at the proper water depth and with the necessary space around it to maneuver a
wheelchair. Moving a portable lift around raises the likelihood that the lift
will be improperly located, making it difficult or dangerous to use.
I think a lift
poses a safety risk at an unattended pool. I also have heard that my insurance
rates will increase if I have a lift in my unattended pool. Can I consider
The ADA allows
businesses to consider “legitimate safety requirements” in determining whether
an action is readily achievable, as long as the requirements are based on
actual risks and are necessary for the safe operation of the business.
However, a “legitimate safety requirement” cannot be based on speculation or
unsubstantiated generalizations about safety concerns or risks. We note that
businesses cannot rely on limitations on coverage or insurance rates as a
reason not to comply with the ADA.
I’ve provided a pool lift. Do I have any
further legal obligations?
accessible means of entry to a pool, such as your lift, has been provided, it
needs to remain available and in working condition while the pool is open to
the public. Staff should also be trained so they will know how the lift works,
where it is located, and how to operate and maintain it. For example, a pool
lift that operates on batteries may need to be recharged periodically. To be
sure that lift remains operable, staff should know how to charge the battery
and be assigned to perform the task as necessary.
ADDITIONAL INFORMATION ABOUT THE 2010
What is the Department's approach going to be
to ensuring compliance with the new regulation pertaining to pool lifts?
As a general
matter, the Department favors voluntary compliance with the ADA from covered
entities. The Department seeks collaborative approaches. To achieve these
objectives, the Department has a robust outreach and technical assistance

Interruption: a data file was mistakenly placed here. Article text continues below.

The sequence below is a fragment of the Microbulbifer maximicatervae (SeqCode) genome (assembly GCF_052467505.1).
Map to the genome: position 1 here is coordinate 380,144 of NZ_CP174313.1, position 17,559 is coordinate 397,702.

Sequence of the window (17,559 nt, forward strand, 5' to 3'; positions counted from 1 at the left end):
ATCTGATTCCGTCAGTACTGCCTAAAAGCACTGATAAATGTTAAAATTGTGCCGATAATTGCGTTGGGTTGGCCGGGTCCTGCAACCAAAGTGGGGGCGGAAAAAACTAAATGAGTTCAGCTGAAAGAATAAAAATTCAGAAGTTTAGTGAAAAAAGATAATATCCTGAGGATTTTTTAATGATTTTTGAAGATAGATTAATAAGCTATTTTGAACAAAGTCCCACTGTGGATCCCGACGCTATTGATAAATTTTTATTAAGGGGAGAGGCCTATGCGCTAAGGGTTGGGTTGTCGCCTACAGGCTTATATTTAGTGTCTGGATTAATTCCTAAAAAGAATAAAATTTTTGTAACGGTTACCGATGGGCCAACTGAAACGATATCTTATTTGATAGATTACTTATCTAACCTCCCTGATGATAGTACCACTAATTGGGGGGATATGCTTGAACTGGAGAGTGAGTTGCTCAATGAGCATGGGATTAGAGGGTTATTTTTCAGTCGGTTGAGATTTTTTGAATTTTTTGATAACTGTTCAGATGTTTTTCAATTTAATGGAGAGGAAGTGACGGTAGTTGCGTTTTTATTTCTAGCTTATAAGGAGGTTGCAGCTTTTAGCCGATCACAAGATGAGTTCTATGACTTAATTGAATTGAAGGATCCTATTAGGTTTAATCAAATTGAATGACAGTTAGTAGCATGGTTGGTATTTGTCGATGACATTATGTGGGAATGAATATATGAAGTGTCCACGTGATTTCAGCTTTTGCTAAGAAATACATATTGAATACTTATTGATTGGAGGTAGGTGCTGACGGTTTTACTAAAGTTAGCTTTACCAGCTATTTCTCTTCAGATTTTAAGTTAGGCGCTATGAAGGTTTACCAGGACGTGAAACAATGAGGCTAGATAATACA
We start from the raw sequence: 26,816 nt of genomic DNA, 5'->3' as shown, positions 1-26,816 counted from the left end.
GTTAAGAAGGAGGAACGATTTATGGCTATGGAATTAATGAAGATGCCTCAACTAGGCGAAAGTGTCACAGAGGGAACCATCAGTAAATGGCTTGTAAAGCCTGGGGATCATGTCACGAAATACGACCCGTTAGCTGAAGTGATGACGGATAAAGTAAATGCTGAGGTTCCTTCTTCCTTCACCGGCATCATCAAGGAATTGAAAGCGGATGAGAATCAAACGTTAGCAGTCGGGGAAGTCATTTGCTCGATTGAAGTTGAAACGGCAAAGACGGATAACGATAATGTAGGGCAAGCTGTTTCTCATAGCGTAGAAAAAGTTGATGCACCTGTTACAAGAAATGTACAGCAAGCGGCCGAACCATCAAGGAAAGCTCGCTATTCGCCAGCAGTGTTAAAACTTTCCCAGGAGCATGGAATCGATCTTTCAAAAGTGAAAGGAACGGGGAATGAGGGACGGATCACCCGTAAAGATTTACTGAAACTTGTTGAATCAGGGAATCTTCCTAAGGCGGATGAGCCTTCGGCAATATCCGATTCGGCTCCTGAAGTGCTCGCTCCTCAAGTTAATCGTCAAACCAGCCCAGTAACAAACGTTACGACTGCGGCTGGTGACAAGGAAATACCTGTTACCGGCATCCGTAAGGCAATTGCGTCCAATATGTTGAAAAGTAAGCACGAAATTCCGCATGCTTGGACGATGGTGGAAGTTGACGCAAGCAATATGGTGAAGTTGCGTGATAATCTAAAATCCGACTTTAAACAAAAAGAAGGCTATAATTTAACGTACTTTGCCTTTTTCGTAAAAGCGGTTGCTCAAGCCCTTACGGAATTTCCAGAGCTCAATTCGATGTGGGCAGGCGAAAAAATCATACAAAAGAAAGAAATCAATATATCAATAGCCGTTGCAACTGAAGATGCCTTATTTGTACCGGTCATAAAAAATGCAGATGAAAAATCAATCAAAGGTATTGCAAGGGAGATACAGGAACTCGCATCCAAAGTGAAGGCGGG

program designed to assist businesses and State and local governments to
understand their obligations under the ADA.
If I have a question about the new
requirements, where do I go?
Department’s wide-ranging outreach, education and technical assistance program
is designed to assist businesses and State and local governments to understand
their obligations under the ADA. Additional information about the ADA’s
requirements, including the 2010 ADA Standards, is available on the
Department’s ADA Website at www.ada.gov.
If you have
questions and would like to speak to an ADA Specialist, please call the ADA
Information Line at 800-514-0301 (voice); 800-514-0383 (TTY). Specialists are
available Monday through Friday from 9:30 AM until 5:30 PM (Eastern Time),
except on Thursday when the hours are 12:30 PM until 5:30 PM.
are also available to present to conferences and training sessions through the
ADA Speakers Bureau.
Government Grants ADA Compliance
Responding to concerns from pool industry
experts and a hotel/ lodging industry coalition, the White House issued
a 60-day extension for compliance with requirements under the Americans
with Disabilities Act.
The extension was granted March 15 (the date set as the original
deadline), two days after Senator Jim DeMint (R-S.C.) introduced a bill
which would prevent enforcement of the Americans with Disabilities Act
relative to commercial pools and spas. Pool operators now have until May
15, 2012 to comply, but the time could be extended further.
According to a statement from the Department of Justice, “The department
will also publish a Notice of Proposed Rulemaking with a 15-day comment
period on a possible six-month extension in order to allow additional
time to address misunderstandings regarding compliance with these ADA
While operators now have more time to meet the requirements, pool
industry experts say the extension does not address the larger concerns
raised when the DOJ issued an interpretation of the ADA Act restricting
use of portable lifts.
The ruling states that ADA Title III facilities (including hotels,
motels nonprofits, swim clubs and other such facilities) may use
portable lifts that meet the 2010 standards only if a fixed lift is not
For Title II (municipal) facilities, the DOJ said sharing a portable
lift between multiple pools is not permitted unless it would result in
undue burdens to provide equipment at each one. Further, the DOJ said
portable lifts must be available and operable during all hours that the
pool is open to the public.
An alliance of aquatics organizations and manufacturers recently sent a
letter to the DOJ requesting that the agency reconsider the
interpretation, but as of press time there had been no response said New
York attorney Steven Getzoff. He is representing the group, which
Association of Pool and Spa Professionals,
Swimming Pool Foundation,
Aqua Creek Products.
“We’ve been involved in the process from the get
go and nowhere was it ever suggested that lifts should be fixed
elements,” said John Caden. “As industry we don’t agree with [the DOJ
interpretation]. It has a lot of disadvantages.”